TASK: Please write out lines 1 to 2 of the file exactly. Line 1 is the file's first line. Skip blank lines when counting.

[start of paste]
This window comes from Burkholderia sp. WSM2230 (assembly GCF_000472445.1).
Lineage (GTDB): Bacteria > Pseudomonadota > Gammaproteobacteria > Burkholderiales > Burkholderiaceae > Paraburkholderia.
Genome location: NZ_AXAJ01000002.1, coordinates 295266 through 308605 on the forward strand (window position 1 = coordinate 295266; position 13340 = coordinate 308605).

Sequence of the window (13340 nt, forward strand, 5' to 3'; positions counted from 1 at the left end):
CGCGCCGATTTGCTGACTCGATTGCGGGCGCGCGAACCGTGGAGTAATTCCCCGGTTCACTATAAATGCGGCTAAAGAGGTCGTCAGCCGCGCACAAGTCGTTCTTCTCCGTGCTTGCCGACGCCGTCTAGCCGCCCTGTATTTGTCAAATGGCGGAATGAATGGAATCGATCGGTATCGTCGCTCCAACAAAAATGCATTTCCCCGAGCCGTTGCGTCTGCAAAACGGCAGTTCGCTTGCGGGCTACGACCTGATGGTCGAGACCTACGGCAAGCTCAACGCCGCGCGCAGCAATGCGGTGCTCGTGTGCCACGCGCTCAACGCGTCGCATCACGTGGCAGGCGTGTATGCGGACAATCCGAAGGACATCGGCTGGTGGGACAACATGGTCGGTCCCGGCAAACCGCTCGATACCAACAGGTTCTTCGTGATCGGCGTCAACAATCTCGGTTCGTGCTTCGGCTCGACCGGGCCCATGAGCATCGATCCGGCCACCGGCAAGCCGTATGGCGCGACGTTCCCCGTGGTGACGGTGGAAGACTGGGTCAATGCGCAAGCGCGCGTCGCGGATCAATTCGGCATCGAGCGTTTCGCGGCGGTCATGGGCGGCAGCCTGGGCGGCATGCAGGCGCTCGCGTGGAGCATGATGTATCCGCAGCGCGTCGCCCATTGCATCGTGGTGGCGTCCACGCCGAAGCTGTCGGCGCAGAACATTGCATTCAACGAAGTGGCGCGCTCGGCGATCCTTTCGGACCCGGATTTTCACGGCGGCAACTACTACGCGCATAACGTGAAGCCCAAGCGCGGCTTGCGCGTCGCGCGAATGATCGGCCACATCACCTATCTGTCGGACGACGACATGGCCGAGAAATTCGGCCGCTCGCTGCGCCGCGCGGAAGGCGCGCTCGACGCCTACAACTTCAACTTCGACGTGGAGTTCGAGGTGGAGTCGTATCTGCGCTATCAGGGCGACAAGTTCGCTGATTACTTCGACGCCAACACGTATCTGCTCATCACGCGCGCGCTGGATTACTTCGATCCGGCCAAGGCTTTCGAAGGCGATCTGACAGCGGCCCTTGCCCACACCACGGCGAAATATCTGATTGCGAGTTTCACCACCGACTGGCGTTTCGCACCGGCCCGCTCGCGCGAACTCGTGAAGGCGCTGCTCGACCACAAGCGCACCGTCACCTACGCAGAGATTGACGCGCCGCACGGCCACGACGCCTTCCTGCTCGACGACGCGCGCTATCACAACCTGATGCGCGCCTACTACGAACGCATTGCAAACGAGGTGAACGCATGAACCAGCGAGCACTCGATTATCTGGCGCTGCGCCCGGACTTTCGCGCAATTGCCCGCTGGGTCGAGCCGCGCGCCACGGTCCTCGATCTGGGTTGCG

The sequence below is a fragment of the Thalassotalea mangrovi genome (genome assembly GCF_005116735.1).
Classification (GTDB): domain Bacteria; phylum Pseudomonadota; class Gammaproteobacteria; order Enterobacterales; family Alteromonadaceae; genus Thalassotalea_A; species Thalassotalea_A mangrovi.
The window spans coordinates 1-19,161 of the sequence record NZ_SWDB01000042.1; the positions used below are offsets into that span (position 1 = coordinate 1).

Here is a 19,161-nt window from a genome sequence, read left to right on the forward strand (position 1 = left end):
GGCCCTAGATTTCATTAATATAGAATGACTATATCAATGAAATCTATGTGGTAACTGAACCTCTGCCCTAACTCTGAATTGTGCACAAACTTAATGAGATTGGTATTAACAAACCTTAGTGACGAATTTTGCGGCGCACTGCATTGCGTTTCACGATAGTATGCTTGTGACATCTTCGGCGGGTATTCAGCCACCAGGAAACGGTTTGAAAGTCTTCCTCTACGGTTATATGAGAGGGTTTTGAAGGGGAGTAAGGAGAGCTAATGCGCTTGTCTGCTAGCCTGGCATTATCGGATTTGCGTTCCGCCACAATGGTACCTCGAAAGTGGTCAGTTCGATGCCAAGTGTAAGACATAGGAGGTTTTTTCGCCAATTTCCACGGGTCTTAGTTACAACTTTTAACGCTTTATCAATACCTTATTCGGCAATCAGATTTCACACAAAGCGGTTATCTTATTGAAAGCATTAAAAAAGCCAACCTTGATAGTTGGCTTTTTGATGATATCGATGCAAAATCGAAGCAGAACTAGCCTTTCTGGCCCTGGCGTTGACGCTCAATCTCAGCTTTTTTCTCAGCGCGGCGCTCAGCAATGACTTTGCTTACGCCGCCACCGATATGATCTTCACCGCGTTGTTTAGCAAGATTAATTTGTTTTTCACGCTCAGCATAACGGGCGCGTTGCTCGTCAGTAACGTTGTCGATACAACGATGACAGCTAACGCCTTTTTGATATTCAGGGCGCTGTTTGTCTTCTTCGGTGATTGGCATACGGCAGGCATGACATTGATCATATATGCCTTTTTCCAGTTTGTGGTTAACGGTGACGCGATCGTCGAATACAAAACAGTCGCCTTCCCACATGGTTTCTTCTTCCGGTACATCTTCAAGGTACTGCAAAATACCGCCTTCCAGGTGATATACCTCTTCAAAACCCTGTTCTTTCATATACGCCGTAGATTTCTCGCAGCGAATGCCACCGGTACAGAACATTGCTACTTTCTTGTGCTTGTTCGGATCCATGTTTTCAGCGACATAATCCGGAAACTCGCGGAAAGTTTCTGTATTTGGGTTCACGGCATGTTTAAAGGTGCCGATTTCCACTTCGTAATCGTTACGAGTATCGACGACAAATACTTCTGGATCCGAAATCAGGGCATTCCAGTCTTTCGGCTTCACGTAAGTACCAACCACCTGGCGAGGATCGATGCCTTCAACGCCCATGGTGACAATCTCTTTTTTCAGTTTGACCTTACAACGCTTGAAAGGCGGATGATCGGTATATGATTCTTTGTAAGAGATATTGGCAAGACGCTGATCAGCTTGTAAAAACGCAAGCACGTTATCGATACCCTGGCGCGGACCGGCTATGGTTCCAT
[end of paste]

This window comes from Burkholderia sp. WSM2230 (assembly GCF_000472445.1).
Lineage (GTDB): Bacteria > Pseudomonadota > Gammaproteobacteria > Burkholderiales > Burkholderiaceae > Paraburkholderia.